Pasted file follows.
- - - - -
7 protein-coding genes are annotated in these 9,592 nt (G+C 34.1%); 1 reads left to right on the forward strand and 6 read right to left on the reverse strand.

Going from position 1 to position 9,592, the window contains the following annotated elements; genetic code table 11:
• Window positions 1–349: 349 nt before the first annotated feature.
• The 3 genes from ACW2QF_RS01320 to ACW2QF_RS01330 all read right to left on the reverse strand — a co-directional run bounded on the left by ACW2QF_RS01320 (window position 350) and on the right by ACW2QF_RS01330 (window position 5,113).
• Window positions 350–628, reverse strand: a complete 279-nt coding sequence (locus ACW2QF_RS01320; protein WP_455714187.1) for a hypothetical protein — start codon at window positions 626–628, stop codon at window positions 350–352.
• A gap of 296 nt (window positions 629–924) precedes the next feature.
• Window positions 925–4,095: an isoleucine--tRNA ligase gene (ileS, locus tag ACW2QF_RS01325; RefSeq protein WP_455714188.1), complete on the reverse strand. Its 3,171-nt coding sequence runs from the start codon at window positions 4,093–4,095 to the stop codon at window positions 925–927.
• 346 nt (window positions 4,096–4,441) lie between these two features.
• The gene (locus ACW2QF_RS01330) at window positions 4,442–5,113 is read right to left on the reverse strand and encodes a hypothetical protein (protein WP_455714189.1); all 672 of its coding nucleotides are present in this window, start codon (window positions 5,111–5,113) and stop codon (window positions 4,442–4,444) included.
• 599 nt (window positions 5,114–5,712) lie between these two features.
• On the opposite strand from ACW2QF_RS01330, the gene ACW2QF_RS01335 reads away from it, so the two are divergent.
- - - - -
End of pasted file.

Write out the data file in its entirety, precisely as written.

7 protein-coding genes are annotated in these 9,592 nt (G+C 34.1%); 1 reads left to right on the forward strand and 6 read right to left on the reverse strand.

Going from position 1 to position 9,592, the window contains the following annotated elements; genetic code table 11:
• Window positions 1–349: 349 nt before the first annotated feature.
• The 3 genes from ACW2QF_RS01320 to ACW2QF_RS01330 all read right to left on the reverse strand — a co-directional run bounded on the left by ACW2QF_RS01320 (window position 350) and on the right by ACW2QF_RS01330 (window position 5,113).
• Window positions 350–628, reverse strand: a complete 279-nt coding sequence (locus ACW2QF_RS01320; protein WP_455714187.1) for a hypothetical protein — start codon at window positions 626–628, stop codon at window positions 350–352.
• A gap of 296 nt (window positions 629–924) precedes the next feature.
• Window positions 925–4,095: an isoleucine--tRNA ligase gene (ileS, locus tag ACW2QF_RS01325; RefSeq protein WP_455714188.1), complete on the reverse strand. Its 3,171-nt coding sequence runs from the start codon at window positions 4,093–4,095 to the stop codon at window positions 925–927.
• 346 nt (window positions 4,096–4,441) lie between these two features.
• The gene (locus ACW2QF_RS01330) at window positions 4,442–5,113 is read right to left on the reverse strand and encodes a hypothetical protein (protein WP_455714189.1); all 672 of its coding nucleotides are present in this window, start codon (window positions 5,111–5,113) and stop codon (window positions 4,442–4,444) included.
• 599 nt (window positions 5,114–5,712) lie between these two features.
• On the opposite strand from ACW2QF_RS01330, the gene ACW2QF_RS01335 reads away from it, so the two are divergent.